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Paisang (Quercus griffithii): A Keystone Tree Species in Sustainable Agroecosystem Management and Livelihoods in Arunachal Pradesh, India

Singh, Ranjay K., Singh, Anshuman, Garnett, Stephen T., Zander, Kerstin K., Lobsang and Tsering, Darge (2015). Paisang (Quercus griffithii): A Keystone Tree Species in Sustainable Agroecosystem Management and Livelihoods in Arunachal Pradesh, India. Environmental Management (New York): an international journal for decision-makers, scientists and environmental auditors,55(1):187-204.

Document type: Journal Article
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IRMA ID 84279116xPUB236
Title Paisang (Quercus griffithii): A Keystone Tree Species in Sustainable Agroecosystem Management and Livelihoods in Arunachal Pradesh, India
Author Singh, Ranjay K.
Singh, Anshuman
Garnett, Stephen T.
Zander, Kerstin K.
Lobsang
Tsering, Darge
Journal Name Environmental Management (New York): an international journal for decision-makers, scientists and environmental auditors
Publication Date 2015
Volume Number 55
Issue Number 1
ISSN 0364-152X   (check CDU catalogue  open catalogue search in new window)
Scopus ID 2-s2.0-84925539473
Start Page 187
End Page 204
Total Pages 18
Place of Publication United States
Publisher Dalton Communications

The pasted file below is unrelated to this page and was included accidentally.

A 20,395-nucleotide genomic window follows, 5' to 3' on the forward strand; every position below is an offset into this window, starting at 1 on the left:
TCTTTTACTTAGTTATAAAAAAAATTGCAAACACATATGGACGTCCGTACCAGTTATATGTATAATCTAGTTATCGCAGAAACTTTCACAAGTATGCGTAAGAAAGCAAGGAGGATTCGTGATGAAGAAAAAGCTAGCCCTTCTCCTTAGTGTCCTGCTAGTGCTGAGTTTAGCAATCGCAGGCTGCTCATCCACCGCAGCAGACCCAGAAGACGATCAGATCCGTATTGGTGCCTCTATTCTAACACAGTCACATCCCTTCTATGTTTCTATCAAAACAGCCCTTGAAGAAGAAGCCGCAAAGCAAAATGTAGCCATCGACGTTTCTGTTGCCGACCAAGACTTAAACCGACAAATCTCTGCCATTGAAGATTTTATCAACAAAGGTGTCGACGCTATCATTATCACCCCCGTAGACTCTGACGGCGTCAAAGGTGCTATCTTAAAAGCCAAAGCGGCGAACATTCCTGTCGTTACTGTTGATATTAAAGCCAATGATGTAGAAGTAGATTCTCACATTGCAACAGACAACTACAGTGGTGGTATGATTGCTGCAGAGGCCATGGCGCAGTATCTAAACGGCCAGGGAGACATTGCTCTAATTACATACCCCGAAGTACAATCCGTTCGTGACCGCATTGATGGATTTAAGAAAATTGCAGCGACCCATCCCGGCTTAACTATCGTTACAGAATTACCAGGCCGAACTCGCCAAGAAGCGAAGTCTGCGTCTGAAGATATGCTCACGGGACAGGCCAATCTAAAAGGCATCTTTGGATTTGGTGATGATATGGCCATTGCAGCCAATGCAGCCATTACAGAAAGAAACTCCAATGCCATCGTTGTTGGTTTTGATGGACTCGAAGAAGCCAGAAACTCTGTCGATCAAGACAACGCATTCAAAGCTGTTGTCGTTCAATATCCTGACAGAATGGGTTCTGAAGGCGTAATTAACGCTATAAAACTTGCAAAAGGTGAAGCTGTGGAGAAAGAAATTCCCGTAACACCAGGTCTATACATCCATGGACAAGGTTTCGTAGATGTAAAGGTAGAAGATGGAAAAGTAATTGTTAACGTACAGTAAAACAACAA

Field of Research 0502 - Environmental Science and Management
HERDC Category C1 - Journal Article (DIISR)
Abstract In a study of the traditional livelihoods of 12 Monpa and Brokpa villages in Arunachal Pradesh, India using social–ecological and participatory rural appraisal techniques, we found that the forest tree species paisang (Quercus griffithii, a species of oak) is vital to agroecosystem sustainability. Paisang trees are conserved both by individuals and through community governance, because their leaves play a crucial role in sustaining 11 traditional cropping systems of the Monpa peoples. An Indigenous institution, Chhopa, regulates access to paisang leaves, ensuring that the relationship between paisang and traditional field crop species within Monpa agroecosystems is sustainable. The Monpa farmers also exchange leaves and agricultural products for yak-based foods produced by the transhumant Brokpa, who are primarily yak herders. Yak herds also graze in paisang groves during winter. These practices have enabled the conservation of about 33 landraces, yak breeds, and a number of wild plants. Paisang thus emerged as a culturally important keystone species in the cultures and livelihoods of both Monpa and Brokpa. Ecological and conservation knowledge and ethics about paisang vary with gender, social systems, and altitudes. Labor shortages, however, have already caused some changes to the ways in which paisang leaves are used and yak grazing patterns are also changing in the face of changes in attitude among local landowners. Given new competing interests, incentives schemes are now needed to conserve the ecologically sustainable traditional livelihoods.
Keywords Agrobiodiversity
Indigenous communities
Paisang dry leaves
Rainfed agroecosystems
Traditional ecological knowledge
DOI http://dx.doi.org/10.1007/s00267-014-0383-y   (check subscription with CDU E-Gateway service for CDU Staff and Students  check subscription with CDU E-Gateway in new window)
 
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